Did you know that teak has been used worldwide since its use in shipbuilding in the Middle Ages? As popular as ever today, we take a closer look at teak furniture and teak throughout the ages.
Teak grows in most areas between the Tropic of Cancer and the tropic of Capricorn. There are three species:
- Tectona grandis (Common Teak) is by far the most important, with a wide distribution in India and Indo-China
- Tectona hamiltoniana (Dahat Teak) is a local endemic species confined to Myanmar
- Tectona philippinensis (Philippine Teak) is endemic to the Philippines
It is believed that teak was introduced to Java from India between 400 and 600 years ago, but it can be dated back to as early as 7th Century Siam (now Thailand), where it was used to construct and decorate royal residences, religious buildings, and trade ships. Other cultures began using teak wood for shipbuilding in the Middle Ages, and its buoyancy, water resistance, durability and anti-fungal properties make it an ideal material for marine construction to this day. Teak maintains its durability and malleability for so long, in fact, that often teak flooring from old ships was recycled into park benches. There are some teak benches in English towns that are over 100 years old.
In the late 1800s, teak began to be used seriously for outdoor furniture. Heavily admired in its native India, teak soon travelled to Victorian England, where teak benches and chairs became the perfect compliment to an English garden. Popular in the 1950s and 1960s in a style often known as Danish modern, teak furniture had a second boom in popularity and now teak is one of the most sought-after types of vintage furniture. Today teak is used primarily for the decks, trim and detail work in yachts and cruise ships, carving, cabinetry, panelling, residential and commercial flooring, the construction of homes and in the creation of beautiful, durable furniture.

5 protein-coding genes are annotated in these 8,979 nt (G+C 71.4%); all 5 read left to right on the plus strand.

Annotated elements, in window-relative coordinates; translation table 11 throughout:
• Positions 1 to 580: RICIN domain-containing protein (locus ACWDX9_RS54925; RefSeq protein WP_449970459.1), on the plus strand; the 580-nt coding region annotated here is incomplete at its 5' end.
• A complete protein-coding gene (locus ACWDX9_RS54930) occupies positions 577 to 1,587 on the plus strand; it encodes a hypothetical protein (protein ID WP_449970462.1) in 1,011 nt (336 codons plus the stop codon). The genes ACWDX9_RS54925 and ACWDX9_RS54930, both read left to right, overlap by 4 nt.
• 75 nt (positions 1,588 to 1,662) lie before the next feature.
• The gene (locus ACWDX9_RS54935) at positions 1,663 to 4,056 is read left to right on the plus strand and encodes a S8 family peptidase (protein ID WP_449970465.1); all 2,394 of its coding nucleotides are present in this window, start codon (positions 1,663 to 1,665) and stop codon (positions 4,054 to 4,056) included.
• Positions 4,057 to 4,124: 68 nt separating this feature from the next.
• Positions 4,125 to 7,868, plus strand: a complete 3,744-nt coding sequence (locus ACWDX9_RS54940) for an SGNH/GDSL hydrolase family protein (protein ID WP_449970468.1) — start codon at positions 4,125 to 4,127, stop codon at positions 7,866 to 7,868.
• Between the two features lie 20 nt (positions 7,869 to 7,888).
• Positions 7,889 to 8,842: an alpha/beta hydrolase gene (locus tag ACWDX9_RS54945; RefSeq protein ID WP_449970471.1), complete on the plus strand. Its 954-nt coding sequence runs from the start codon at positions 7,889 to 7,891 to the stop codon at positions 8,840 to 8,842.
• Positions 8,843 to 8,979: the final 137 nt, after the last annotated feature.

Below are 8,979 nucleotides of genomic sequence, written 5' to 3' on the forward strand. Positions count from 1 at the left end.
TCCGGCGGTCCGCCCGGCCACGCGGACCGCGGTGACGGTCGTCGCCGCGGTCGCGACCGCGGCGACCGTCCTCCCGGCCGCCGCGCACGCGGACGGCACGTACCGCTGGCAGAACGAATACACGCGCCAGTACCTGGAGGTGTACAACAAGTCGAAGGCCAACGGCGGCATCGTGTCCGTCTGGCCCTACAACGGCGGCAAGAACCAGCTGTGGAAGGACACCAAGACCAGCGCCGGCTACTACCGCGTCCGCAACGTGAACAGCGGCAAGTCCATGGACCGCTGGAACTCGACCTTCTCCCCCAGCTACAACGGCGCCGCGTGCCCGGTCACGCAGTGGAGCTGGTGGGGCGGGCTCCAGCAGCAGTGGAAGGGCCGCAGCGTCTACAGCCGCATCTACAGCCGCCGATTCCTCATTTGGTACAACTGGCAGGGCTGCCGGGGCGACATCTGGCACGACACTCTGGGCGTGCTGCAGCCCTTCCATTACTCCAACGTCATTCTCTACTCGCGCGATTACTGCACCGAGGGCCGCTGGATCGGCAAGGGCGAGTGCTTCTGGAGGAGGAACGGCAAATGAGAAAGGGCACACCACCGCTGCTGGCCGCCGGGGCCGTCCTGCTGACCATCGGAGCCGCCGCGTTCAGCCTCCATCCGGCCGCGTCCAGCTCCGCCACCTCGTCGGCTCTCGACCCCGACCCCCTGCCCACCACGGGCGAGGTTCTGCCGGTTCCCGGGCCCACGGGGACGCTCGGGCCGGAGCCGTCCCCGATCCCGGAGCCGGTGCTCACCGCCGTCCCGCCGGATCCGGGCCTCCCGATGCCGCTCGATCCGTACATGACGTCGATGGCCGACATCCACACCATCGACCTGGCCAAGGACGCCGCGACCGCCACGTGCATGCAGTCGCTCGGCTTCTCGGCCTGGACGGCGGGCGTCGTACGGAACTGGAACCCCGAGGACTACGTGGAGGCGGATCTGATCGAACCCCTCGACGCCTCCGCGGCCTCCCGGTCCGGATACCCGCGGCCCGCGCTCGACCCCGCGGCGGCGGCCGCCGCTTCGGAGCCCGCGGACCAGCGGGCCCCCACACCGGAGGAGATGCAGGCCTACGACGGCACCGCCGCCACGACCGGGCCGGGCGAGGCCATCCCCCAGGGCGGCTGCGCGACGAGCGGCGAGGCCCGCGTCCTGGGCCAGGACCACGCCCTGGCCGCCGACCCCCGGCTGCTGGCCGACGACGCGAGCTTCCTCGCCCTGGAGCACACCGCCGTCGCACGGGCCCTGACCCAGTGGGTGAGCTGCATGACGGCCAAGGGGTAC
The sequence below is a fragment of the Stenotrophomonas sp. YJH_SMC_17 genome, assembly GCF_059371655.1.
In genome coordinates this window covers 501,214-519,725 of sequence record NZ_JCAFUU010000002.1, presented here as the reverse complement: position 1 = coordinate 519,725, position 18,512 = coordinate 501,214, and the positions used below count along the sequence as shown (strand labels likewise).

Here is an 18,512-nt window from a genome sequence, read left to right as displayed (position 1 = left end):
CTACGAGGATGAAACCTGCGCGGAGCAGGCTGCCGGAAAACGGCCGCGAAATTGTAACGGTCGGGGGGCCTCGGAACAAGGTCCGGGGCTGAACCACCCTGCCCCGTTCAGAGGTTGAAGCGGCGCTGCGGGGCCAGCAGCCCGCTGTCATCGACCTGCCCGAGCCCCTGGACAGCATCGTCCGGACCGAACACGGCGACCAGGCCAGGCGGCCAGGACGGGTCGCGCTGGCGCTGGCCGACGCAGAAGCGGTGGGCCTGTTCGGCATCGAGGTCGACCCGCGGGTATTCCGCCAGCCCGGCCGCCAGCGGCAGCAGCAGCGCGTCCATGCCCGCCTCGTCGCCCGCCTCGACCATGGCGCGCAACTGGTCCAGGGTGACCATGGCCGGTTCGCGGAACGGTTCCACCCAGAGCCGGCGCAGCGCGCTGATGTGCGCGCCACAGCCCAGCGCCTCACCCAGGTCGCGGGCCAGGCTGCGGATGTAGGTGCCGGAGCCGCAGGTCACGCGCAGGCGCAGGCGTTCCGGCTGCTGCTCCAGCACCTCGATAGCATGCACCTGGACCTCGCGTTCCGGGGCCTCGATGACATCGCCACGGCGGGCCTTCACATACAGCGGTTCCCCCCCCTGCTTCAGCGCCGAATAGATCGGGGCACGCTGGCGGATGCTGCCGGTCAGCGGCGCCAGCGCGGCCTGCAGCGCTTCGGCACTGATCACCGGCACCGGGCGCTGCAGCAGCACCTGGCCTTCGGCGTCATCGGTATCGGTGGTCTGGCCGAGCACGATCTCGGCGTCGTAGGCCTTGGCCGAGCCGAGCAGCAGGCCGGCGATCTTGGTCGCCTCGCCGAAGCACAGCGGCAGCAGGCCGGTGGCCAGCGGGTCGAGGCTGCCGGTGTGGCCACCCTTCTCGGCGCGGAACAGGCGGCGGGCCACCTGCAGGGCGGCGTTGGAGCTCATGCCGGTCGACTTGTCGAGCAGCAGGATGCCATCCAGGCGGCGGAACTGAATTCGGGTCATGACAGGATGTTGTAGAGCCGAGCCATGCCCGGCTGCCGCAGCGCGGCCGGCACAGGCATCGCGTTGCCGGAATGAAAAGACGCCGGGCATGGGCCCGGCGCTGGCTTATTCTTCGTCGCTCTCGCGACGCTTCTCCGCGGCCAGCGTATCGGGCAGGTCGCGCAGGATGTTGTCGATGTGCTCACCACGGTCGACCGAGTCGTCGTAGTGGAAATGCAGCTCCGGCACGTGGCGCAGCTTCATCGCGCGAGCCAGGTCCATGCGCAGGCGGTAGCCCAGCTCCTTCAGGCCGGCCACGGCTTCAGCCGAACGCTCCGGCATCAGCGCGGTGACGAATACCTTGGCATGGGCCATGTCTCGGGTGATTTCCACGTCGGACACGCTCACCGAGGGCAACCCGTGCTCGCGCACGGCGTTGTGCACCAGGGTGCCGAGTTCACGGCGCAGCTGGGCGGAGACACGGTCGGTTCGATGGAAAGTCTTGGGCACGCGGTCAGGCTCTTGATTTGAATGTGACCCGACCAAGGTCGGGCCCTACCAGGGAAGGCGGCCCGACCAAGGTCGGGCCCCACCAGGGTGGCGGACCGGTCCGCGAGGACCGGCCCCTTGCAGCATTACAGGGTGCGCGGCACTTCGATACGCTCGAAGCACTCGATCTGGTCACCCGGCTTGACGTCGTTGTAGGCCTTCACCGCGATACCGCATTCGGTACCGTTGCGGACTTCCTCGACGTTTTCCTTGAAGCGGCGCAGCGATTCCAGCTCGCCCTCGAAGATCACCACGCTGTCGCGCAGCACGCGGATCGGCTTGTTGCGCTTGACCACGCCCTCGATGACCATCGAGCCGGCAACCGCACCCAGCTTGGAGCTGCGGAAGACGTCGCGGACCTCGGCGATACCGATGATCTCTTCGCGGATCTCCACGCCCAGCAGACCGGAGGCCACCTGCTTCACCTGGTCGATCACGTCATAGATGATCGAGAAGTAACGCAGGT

Teak is a deciduous tree and contrary to popular belief it grows in the dry, hilly forests of South East Asia. It grows quickly initially, but will take about 50 years to reach full maturity. It can grow up to 150 ft tall with a trunk diameter of 5 ft. This steady growth has clearly made it difficult for countries to keep up with demand. The possibility of increasing this rotation time to 30 or 40 years has been discussed by many countries, but experimentation with a 25 year rotation has resulted in poor quality wood.
The world's first teak plantation was raised at Nilambur during the 1840s, paving the way to ensure a steady supply of teak timber in the face of dwindling resources in the natural forests. Since then, teak plantations have spread steadily not only in its native range, but also in other tropical regions across the world. These plantations are government-regulated to ensure that the correct number and size of trees are being felled, and to ensure the proper re-planting of trees to maintain the productivity of forests for future generations.
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